Submissions include an assessment of the program according to the areas covered by the terms of reference. The standard data that are expected, according to each area of the standard terms of reference are in Section 10.

Where quantitative data are available, data for comparable programs at other tertiary education institutions will be supplied.

Performance of the program must also be explicitly linked to University Strategic Plans and operating priorities as well as faculty operational plans. Budget information provided is meant to inform discussion.

Benchmark Data

The program is benchmarked with programs at other institutions nationally (Go8), and within the State. The primary purpose of benchmarking with other institutions is to assist in determining the quality and direction of the program.

Minimum data requirements

The following data will be included in the appropriate section/s of the submission for at least the preceding five-year period where available:

  • QILT;
  • EFTSL for the program;
  • Pass degree and Honours enrolments per year of the program (by major/field of study);
  • number of pass degree and Honours graduates (by major/field of study);
  • number of students in each course offered by contributing schools;
  • number of graduates who progressed to research higher degree and postgraduate coursework awards (by major/double major/field of study);
  • SECaT results (or other similar instruments);
  • admission statistics (first preferences, OP/rank cutoffs, entry score means);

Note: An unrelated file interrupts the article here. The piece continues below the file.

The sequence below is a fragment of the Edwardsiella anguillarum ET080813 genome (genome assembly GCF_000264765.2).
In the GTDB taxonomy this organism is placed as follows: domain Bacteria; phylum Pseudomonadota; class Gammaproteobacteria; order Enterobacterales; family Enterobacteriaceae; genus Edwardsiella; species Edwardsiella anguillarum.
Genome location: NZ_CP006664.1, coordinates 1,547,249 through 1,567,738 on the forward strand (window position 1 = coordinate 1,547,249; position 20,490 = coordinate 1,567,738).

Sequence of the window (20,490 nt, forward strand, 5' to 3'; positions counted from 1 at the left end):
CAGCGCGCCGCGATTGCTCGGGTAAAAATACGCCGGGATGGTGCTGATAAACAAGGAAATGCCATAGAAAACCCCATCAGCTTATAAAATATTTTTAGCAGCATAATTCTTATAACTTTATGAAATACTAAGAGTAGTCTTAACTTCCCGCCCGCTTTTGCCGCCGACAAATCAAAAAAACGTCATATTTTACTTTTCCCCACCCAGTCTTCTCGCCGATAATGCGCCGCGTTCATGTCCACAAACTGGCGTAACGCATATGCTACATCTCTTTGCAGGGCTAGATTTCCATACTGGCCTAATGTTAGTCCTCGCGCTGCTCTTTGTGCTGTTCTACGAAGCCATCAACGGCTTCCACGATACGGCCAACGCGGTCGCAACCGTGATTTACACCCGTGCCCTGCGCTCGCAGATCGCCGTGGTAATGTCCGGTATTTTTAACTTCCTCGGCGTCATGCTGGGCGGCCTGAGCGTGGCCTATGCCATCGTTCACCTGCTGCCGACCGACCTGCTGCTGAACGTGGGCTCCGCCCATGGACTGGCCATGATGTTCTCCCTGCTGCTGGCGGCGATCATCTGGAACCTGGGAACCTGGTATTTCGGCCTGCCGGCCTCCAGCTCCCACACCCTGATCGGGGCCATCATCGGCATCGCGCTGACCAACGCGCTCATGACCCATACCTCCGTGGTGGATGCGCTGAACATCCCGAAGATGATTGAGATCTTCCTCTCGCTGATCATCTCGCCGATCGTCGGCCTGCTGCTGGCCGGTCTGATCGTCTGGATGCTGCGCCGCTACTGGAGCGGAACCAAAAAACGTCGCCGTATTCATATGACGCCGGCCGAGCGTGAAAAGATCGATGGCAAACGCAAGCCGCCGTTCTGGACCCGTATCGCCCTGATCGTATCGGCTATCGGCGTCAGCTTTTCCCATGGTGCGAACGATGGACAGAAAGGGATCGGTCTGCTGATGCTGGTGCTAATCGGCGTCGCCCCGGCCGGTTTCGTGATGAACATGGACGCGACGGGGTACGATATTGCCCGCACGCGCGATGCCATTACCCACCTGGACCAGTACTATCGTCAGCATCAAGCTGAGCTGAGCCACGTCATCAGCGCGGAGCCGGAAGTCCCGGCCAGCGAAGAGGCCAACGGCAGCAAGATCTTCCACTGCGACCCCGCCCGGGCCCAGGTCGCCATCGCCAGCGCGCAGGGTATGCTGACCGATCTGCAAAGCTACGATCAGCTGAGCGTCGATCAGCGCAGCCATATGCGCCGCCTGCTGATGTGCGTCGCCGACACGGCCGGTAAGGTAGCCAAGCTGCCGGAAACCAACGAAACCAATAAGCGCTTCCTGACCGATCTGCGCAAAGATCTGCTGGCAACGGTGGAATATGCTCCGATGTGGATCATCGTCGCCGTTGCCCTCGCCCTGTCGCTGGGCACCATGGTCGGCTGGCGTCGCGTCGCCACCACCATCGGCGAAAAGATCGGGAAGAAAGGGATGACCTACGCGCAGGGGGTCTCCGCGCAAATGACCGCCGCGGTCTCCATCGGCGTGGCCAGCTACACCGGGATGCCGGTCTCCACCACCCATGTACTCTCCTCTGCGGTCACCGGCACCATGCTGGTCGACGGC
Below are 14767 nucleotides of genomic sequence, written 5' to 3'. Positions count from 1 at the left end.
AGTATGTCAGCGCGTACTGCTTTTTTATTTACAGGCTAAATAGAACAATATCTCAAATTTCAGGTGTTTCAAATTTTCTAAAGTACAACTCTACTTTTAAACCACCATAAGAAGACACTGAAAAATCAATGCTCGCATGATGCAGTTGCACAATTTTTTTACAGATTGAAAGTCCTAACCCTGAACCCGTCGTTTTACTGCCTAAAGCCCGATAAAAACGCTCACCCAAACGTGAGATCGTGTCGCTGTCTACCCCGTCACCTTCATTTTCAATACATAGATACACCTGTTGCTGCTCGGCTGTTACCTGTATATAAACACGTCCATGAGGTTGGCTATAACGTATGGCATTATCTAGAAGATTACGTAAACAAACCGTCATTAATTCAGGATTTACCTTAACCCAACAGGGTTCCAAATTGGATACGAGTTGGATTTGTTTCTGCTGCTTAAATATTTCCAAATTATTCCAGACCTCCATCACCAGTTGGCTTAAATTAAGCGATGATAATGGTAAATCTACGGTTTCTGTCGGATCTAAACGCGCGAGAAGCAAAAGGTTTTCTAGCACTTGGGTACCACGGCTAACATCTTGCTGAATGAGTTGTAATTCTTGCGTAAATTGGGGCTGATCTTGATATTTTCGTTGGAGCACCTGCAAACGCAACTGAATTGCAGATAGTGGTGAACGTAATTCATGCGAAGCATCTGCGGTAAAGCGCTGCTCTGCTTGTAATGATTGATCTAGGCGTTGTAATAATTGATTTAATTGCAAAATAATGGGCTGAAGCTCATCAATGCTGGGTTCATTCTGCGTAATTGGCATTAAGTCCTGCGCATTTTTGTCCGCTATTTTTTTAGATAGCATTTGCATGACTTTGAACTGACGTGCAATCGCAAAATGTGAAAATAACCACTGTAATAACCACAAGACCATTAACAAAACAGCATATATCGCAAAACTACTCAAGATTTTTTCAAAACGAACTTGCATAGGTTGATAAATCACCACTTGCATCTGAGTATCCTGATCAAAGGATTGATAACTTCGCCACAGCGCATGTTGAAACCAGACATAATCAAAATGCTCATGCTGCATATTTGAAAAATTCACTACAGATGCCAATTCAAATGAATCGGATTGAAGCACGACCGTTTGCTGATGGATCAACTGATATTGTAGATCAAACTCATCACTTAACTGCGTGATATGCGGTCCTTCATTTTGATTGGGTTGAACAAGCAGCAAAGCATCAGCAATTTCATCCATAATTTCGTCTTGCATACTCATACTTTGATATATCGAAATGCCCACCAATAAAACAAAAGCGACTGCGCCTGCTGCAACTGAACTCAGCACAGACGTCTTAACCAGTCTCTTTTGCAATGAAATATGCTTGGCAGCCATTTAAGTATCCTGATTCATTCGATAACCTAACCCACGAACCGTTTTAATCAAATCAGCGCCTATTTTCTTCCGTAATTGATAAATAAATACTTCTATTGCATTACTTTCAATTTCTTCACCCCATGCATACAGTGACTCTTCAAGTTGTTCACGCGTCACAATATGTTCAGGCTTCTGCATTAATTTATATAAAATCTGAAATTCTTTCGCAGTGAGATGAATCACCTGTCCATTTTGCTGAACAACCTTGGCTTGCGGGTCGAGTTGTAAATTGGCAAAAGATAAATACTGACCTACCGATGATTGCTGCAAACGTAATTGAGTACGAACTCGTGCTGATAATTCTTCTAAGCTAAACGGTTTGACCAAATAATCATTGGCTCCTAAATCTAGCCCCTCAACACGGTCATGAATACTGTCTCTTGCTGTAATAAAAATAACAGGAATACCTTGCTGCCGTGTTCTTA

• attrition statistics;
  • retention rates;
  • revenue (Commonwealth supported, international); and
  • program-related recommendations from reviews of schools that teach into the program.

Additional data might include:

  • results of employer surveys;
  • results of focus groups; and
  • results of other questionnaires.

9.2.4 The program in the future

This section is the focus of the submission. It describes plans and strategies for the future development and improvement of the program over the next three to five years. It is expected that the faculty submit a concise operational plan in order to clearly display strategic objectives and goals, and establish key targets.

The review committee will determine a program of action in each of the areas of the terms of reference. The review committee's task is to provide an objective assessment of the faculty's future directions and strategies for the program and either confirm or recommend changes to those plans.

Therefore, this section articulates goals and courses of action that are tied to:

  • Performance indicated by the data in Section 9.2.3 – The program at present. Strategies for maintaining excellence and improving identified deficiencies are included. An analysis of the data and an assessment of the program's strengths as well as factors preventing progress is required;
  • Areas of potential growth. Future plans for the program – some of these areas might arise from the benchmarking exercise or involve predictions of future directions of academic disciplines; and
  • Contribution to the faculty's and the University's strategic and operational plans. Include how the program contributes to operationalising these plans.